Just One: Wasting Away (Yet) Again in Aporia-ville (or, how I broke my Holy Week blogging fast)
It's about Terri Schiavo.
No, I'm not going to stake out some position on her right-to-die or her right-to-live. Honestly, I'm not sure what I think about it anyway. I am pretty unhappy about their removing the feeding tube, to be honest -- starving someone to death is awful. But beyond that, I'm pretty much at sea: any position on her is filled with complexities and ramifications that I just haven't thought out to my satisfaction yet.
Terri Schiavo has been very much in the limelight over the last few weeks, on innumerable blogs and headlining most news shows. Yet it strikes me that none of us have heard her speak; she hasn't uttered a word on her own behalf or revealed any of those things that we would normally associate with a personality. Her national -- indeed, international -- fame has all come in the twilight-y waking death that is a "persistent vegetative state". If it weren't for the singular misfortune of just barely surviving a vascular event in 1990, none of us (presumably) would even know her name. And yet this mute person has had any number of people willing to speak for her ad infinitum.
In a very real way, Ms. Schiavo is a body. And like any body that is objectified, it is a blank screen upon which we project ourselves, our fears, desires, concerns. I would argue that those who are energized by this case do just that: on the one hand, some project their fear of lingering suffering, purposeless life or inappropriate government intervention; on the other side, some project their fear of being abandoned at their weakest and most defenseless, and of a society incapable of caring for the least, or the unproductive. Both sides have legitimate fears, for either set of them represents an inhuman world. Yet I submit that these fears are not directly related to Ms. Schiavo (or are so only derivatively). She has been sentimentalized and inserted into a larger conversation on humanity that she has no direct part in.
There is an interesting parallel with texts here, for texts, too, are bodies that cannot speak for themselves. And the constant debate between Ms. Schiavo's parents and her husband about what her wishes would have been seems like nothing if not a debate about authorial intention. One side will claim "well, she said to me..." and the other side will retort "yes, but she never would have wanted...". Either party interpreting her can be painted as having either altruistic or malicious motives. Any final, nonprovisional, action-warranting resolution of (authorial) intention seems out of the question.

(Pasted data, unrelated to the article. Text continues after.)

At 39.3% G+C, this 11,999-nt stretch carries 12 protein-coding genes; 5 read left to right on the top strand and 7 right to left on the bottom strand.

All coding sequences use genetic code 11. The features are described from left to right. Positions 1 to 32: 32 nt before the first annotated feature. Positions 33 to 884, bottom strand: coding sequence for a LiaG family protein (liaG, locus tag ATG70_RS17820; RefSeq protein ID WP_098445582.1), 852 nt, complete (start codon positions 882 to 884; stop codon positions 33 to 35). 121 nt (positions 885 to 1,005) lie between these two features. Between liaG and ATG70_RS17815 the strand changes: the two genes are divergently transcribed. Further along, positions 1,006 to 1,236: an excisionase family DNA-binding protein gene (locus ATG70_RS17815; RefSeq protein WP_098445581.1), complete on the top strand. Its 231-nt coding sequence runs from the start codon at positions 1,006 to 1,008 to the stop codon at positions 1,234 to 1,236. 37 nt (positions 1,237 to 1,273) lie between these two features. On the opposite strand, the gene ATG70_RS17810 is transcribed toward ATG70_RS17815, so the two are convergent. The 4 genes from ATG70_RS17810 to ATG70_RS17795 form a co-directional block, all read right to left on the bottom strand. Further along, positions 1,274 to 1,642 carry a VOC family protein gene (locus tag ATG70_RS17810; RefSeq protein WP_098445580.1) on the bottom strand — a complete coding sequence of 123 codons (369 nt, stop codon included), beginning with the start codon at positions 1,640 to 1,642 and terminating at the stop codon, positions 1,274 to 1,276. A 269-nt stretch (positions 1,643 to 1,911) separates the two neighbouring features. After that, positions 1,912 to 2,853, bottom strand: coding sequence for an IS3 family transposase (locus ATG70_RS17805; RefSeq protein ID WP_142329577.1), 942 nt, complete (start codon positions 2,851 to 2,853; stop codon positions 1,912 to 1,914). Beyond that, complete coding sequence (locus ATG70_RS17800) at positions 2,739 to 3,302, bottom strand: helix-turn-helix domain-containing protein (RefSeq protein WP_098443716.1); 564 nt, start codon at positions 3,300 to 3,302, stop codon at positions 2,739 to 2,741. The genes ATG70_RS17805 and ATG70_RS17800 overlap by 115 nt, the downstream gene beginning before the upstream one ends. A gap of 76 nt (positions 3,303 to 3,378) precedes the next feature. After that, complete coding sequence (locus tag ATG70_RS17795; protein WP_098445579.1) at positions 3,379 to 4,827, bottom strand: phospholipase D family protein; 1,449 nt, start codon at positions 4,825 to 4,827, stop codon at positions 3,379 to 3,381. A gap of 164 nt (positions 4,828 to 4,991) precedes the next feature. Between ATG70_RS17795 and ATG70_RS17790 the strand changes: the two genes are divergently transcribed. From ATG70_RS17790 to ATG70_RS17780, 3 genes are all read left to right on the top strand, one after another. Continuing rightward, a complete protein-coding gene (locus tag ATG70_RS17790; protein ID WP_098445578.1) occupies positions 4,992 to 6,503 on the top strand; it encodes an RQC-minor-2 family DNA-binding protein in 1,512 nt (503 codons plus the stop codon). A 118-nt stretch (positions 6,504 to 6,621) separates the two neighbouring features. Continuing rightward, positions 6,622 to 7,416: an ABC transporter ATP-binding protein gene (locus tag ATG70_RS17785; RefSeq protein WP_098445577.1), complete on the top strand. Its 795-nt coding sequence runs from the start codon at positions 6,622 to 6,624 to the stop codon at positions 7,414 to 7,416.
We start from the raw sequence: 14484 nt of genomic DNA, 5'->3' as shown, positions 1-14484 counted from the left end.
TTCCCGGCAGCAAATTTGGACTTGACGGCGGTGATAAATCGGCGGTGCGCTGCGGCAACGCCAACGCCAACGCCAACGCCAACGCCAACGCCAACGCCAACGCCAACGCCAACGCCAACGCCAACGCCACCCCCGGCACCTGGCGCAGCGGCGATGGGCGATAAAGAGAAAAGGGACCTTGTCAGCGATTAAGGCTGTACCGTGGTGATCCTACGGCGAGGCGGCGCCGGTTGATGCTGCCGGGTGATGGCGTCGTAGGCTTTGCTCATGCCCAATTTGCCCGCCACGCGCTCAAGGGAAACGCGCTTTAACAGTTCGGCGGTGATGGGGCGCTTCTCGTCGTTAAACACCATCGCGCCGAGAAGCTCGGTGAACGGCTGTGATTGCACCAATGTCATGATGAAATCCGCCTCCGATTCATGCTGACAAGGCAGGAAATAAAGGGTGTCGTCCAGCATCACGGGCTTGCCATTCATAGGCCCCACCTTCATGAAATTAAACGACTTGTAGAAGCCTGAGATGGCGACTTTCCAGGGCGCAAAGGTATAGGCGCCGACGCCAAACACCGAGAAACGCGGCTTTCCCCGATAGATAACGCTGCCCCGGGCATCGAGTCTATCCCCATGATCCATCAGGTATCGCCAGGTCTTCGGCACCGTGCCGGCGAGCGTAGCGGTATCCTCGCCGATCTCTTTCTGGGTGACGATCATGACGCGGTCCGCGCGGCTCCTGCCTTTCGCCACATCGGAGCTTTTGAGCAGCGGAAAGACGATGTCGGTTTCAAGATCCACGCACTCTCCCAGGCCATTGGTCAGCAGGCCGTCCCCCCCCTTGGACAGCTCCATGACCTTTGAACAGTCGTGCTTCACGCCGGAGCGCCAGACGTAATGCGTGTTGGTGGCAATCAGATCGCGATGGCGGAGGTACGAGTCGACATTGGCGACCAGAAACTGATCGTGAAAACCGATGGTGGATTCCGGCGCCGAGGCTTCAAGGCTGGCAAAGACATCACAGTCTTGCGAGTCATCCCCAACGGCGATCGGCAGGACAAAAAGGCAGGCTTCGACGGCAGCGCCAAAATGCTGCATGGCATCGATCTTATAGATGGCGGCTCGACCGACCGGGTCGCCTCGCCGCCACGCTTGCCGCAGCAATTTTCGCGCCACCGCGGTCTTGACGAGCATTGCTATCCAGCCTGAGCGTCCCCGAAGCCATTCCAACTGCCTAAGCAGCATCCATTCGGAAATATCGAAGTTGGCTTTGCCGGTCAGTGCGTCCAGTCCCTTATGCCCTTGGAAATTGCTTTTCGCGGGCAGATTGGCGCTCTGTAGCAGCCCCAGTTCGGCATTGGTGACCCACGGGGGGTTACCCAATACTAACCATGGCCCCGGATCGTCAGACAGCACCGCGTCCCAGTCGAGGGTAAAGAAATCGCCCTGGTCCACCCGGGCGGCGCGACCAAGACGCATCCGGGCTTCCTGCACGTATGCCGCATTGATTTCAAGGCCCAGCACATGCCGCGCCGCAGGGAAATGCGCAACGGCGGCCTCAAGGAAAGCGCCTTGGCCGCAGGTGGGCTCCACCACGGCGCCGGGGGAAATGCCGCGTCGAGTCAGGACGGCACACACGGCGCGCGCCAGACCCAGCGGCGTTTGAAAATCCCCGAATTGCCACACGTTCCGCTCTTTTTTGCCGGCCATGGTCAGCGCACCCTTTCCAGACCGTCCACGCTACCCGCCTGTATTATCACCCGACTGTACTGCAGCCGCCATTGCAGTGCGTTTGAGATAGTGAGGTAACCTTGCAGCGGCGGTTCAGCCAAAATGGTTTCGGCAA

This is also an interesting entry point to thinking about bodies generally, and the way we relate to women's bodies in particular. There are many others better versed and better qualified to write on this than I am, but it strikes me that as a society* we tend to objectify women's bodies, making them screens upon which to project our desires, our lusts, our sentimentality. (Witness women's forms in marketing and advertising.) Ms. Schiavo is only an obvious and prominent example of this, being reduced (nearly) to a literary trope rather than a person; I wonder what our response would be to her if she were a man?
It also hit me how like Jesus in the tomb Ms. Schiavo seems. (Bear with me.) Taking Mark as my chief reference, after the Last Supper and prayer in Gethsemane, Jesus becomes gradually more and more passive, through his arrest, trial, and crucifixion. When he finally dies on the cross, he is reduced to (just) a body. The body, at that point an object, is taken from the cross and placed in Joseph of Arimathea's tomb. The three women come to the tomb to care for the object but they find instead the stone rolled aside and the tomb empty except for a white-robed young man who reminds them of what Jesus told them before.
When the gospel ends at 16:8 (which I am increasingly convinced was the original ending, not the result of some unfortunate accident), we have -- nothing! We have not "seen" Jesus raised from the dead. We have not seen a body: the "object" is specifically missing. Jesus has not spoken, gestured, written or even provided us with his body to interpret or project upon: he is gone, eluding our grasping hands. He is alive, but as the young man says "he is not here". Perhaps -- and this is purely my own speculation but, hey, I like it -- Jesus is not "here", that is, in the pages of the gospel, because he in his resurrection leaped clean off of the page and into the non-literary world around us. He is not "here" because he is here. In this way Jesus escaped the order of signs.**
But Ms. Schiavo has not, yet. Perhaps as we (non-Orthodox) Christians approach the great Feast of Christ's resurrection, we might pray that, whether she lives or dies, Ms. Schiavo(and, yes, women everywhere) might at least be delivered from the order of signs and be raised to being a person.
* I might say that men tend to do this, and it's true: but I think with history and the power dynamics involved, many women do this also, more or less willingly, and so "society" is more accurate.
** And yet, in the Last Supper, he specifically submitted himself to the order of signs (this is my body/ this is my blood). Perhaps this is a sacramental/ semiotic transformation? There is more to be said here, but another time...